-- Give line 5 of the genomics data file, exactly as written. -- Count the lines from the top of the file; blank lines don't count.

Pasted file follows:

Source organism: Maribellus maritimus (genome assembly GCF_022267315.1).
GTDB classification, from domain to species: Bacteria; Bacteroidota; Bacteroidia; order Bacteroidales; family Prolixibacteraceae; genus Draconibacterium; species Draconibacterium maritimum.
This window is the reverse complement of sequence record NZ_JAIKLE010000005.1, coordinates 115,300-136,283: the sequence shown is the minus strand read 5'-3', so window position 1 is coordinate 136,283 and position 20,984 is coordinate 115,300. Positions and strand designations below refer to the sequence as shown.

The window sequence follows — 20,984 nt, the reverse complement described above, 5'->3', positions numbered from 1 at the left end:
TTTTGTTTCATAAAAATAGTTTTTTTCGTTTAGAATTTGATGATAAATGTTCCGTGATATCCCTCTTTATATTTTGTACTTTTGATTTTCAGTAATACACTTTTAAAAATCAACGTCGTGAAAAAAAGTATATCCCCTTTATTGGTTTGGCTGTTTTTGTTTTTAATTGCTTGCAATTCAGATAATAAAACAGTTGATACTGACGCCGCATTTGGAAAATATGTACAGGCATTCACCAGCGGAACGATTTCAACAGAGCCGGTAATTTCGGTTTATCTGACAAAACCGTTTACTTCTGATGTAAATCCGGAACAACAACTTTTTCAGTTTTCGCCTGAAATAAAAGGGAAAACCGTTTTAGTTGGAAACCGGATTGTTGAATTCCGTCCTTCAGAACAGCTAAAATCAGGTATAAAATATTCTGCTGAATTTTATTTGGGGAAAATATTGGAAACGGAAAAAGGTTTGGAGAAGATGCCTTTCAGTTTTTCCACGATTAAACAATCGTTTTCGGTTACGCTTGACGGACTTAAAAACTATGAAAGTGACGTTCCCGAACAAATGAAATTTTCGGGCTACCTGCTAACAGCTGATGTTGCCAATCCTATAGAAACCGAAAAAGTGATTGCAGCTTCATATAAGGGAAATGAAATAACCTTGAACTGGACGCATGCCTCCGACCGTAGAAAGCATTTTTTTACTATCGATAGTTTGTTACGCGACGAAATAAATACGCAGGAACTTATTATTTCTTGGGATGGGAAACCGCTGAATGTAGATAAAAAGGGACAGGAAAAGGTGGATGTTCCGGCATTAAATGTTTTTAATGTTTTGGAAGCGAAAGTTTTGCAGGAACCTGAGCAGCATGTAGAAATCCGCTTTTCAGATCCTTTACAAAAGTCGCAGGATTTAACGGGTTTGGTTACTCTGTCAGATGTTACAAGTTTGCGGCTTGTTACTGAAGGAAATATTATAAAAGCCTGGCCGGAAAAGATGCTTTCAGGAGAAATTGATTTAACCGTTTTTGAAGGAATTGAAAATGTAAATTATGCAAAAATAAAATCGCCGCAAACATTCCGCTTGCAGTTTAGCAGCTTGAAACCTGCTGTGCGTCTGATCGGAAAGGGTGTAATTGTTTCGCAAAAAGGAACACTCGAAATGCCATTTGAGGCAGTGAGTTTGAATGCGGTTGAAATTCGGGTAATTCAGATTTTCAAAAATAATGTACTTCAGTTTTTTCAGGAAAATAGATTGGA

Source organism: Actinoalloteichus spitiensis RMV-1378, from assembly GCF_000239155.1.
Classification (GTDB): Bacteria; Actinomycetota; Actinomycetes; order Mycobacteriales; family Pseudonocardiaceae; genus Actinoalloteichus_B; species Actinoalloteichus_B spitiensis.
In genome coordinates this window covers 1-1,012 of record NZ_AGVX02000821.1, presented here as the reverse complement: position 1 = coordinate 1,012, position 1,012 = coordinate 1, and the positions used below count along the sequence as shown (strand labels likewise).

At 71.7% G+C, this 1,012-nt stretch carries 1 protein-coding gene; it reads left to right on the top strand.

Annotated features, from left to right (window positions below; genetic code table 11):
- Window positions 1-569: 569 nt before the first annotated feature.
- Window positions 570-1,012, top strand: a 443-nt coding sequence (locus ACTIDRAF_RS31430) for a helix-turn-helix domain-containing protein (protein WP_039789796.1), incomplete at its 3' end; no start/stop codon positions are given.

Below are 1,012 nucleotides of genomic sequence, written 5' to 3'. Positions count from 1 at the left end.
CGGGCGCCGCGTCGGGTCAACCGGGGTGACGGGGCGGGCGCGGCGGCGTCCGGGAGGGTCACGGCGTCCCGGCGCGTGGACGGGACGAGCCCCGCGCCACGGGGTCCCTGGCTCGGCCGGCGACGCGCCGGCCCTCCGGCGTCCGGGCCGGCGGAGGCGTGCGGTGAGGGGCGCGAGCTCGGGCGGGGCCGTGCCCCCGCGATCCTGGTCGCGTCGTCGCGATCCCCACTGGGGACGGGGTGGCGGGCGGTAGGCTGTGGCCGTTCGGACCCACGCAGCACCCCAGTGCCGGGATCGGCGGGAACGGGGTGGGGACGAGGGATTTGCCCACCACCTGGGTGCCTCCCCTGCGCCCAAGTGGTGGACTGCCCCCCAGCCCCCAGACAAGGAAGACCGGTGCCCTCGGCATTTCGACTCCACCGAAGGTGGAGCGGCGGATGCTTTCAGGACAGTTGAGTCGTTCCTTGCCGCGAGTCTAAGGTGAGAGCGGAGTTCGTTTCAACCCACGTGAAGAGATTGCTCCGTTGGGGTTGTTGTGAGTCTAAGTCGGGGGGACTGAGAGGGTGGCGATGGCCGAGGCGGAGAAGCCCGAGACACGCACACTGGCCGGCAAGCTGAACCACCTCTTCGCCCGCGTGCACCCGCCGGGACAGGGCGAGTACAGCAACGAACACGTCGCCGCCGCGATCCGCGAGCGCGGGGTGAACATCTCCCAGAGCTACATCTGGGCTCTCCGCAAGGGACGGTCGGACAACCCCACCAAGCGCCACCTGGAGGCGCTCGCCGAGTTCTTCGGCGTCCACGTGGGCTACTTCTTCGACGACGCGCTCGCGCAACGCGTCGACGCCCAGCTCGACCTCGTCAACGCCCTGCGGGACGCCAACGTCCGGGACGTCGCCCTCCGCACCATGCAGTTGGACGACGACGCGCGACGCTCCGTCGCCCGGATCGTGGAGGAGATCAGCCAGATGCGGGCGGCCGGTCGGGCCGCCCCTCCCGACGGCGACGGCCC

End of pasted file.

TTTTGTTTCATAAAAATAGTTTTTTTCGTTTAGAATTTGATGATAAATGTTCCGTGATATCCCTCTTTATATTTTGTACTTTTGATTTTCAGTAATACACTTTTAAAAATCAACGTCGTGAAAAAAAGTATATCCCCTTTATTGGTTTGGCTGTTTTTGTTTTTAATTGCTTGCAATTCAGATAATAAAACAGTTGATACTGACGCCGCATTTGGAAAATATGTACAGGCATTCACCAGCGGAACGATTTCAACAGAGCCGGTAATTTCGGTTTATCTGACAAAACCGTTTACTTCTGATGTAAATCCGGAACAACAACTTTTTCAGTTTTCGCCTGAAATAAAAGGGAAAACCGTTTTAGTTGGAAACCGGATTGTTGAATTCCGTCCTTCAGAACAGCTAAAATCAGGTATAAAATATTCTGCTGAATTTTATTTGGGGAAAATATTGGAAACGGAAAAAGGTTTGGAGAAGATGCCTTTCAGTTTTTCCACGATTAAACAATCGTTTTCGGTTACGCTTGACGGACTTAAAAACTATGAAAGTGACGTTCCCGAACAAATGAAATTTTCGGGCTACCTGCTAACAGCTGATGTTGCCAATCCTATAGAAACCGAAAAAGTGATTGCAGCTTCATATAAGGGAAATGAAATAACCTTGAACTGGACGCATGCCTCCGACCGTAGAAAGCATTTTTTTACTATCGATAGTTTGTTACGCGACGAAATAAATACGCAGGAACTTATTATTTCTTGGGATGGGAAACCGCTGAATGTAGATAAAAAGGGACAGGAAAAGGTGGATGTTCCGGCATTAAATGTTTTTAATGTTTTGGAAGCGAAAGTTTTGCAGGAACCTGAGCAGCATGTAGAAATCCGCTTTTCAGATCCTTTACAAAAGTCGCAGGATTTAACGGGTTTGGTTACTCTGTCAGATGTTACAAGTTTGCGGCTTGTTACTGAAGGAAATATTATAAAAGCCTGGCCGGAAAAGATGCTTTCAGGAGAAATTGATTTAACCGTTTTTGAAGGAATTGAAAATGTAAATTATGCAAAAATAAAATCGCCGCAAACATTCCGCTTGCAGTTTAGCAGCTTGAAACCTGCTGTGCGTCTGATCGGAAAGGGTGTAATTGTTTCGCAAAAAGGAACACTCGAAATGCCATTTGAGGCAGTGAGTTTGAATGCGGTTGAAATTCGGGTAATTCAGATTTTCAAAAATAATGTACTTCAGTTTTTTCAGGAAAATAGATTGGA